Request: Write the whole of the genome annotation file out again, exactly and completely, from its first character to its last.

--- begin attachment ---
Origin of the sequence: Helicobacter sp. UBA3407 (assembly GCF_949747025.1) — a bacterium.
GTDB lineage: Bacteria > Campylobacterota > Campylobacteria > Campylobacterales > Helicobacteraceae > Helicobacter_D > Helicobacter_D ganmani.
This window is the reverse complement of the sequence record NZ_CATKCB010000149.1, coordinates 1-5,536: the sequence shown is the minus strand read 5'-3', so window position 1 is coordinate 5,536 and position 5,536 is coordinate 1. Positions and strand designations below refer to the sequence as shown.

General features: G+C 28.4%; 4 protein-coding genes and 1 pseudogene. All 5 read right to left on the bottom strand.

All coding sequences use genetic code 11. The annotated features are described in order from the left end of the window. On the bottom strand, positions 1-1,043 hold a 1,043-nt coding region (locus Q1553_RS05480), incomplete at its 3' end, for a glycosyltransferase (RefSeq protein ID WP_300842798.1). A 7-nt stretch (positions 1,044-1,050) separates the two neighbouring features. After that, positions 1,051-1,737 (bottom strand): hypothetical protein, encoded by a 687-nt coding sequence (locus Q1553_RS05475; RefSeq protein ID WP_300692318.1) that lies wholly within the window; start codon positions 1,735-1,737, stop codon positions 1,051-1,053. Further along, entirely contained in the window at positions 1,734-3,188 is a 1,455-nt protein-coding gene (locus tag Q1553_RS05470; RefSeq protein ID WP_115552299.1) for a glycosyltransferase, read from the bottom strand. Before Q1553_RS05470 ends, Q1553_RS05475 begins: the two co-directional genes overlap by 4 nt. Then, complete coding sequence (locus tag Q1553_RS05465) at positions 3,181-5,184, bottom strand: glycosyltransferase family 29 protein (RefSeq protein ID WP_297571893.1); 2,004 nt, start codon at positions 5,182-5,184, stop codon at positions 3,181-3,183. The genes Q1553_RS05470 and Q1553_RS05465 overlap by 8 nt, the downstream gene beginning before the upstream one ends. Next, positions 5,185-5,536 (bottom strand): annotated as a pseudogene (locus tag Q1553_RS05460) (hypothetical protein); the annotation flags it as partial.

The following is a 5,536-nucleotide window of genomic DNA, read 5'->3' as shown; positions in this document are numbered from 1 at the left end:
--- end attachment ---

Origin of the sequence: Helicobacter sp. UBA3407 (assembly GCF_949747025.1) — a bacterium.
GTDB lineage: Bacteria > Campylobacterota > Campylobacteria > Campylobacterales > Helicobacteraceae > Helicobacter_D > Helicobacter_D ganmani.
This window is the reverse complement of the sequence record NZ_CATKCB010000149.1, coordinates 1-5,536: the sequence shown is the minus strand read 5'-3', so window position 1 is coordinate 5,536 and position 5,536 is coordinate 1. Positions and strand designations below refer to the sequence as shown.

General features: G+C 28.4%; 4 protein-coding genes and 1 pseudogene. All 5 read right to left on the bottom strand.

All coding sequences use genetic code 11. The annotated features are described in order from the left end of the window. On the bottom strand, positions 1-1,043 hold a 1,043-nt coding region (locus Q1553_RS05480), incomplete at its 3' end, for a glycosyltransferase (RefSeq protein ID WP_300842798.1). A 7-nt stretch (positions 1,044-1,050) separates the two neighbouring features. After that, positions 1,051-1,737 (bottom strand): hypothetical protein, encoded by a 687-nt coding sequence (locus Q1553_RS05475; RefSeq protein ID WP_300692318.1) that lies wholly within the window; start codon positions 1,735-1,737, stop codon positions 1,051-1,053. Further along, entirely contained in the window at positions 1,734-3,188 is a 1,455-nt protein-coding gene (locus tag Q1553_RS05470; RefSeq protein ID WP_115552299.1) for a glycosyltransferase, read from the bottom strand. Before Q1553_RS05470 ends, Q1553_RS05475 begins: the two co-directional genes overlap by 4 nt. Then, complete coding sequence (locus tag Q1553_RS05465) at positions 3,181-5,184, bottom strand: glycosyltransferase family 29 protein (RefSeq protein ID WP_297571893.1); 2,004 nt, start codon at positions 5,182-5,184, stop codon at positions 3,181-3,183. The genes Q1553_RS05470 and Q1553_RS05465 overlap by 8 nt, the downstream gene beginning before the upstream one ends. Next, positions 5,185-5,536 (bottom strand): annotated as a pseudogene (locus tag Q1553_RS05460) (hypothetical protein); the annotation flags it as partial.

The following is a 5,536-nucleotide window of genomic DNA, read 5'->3' as shown; positions in this document are numbered from 1 at the left end: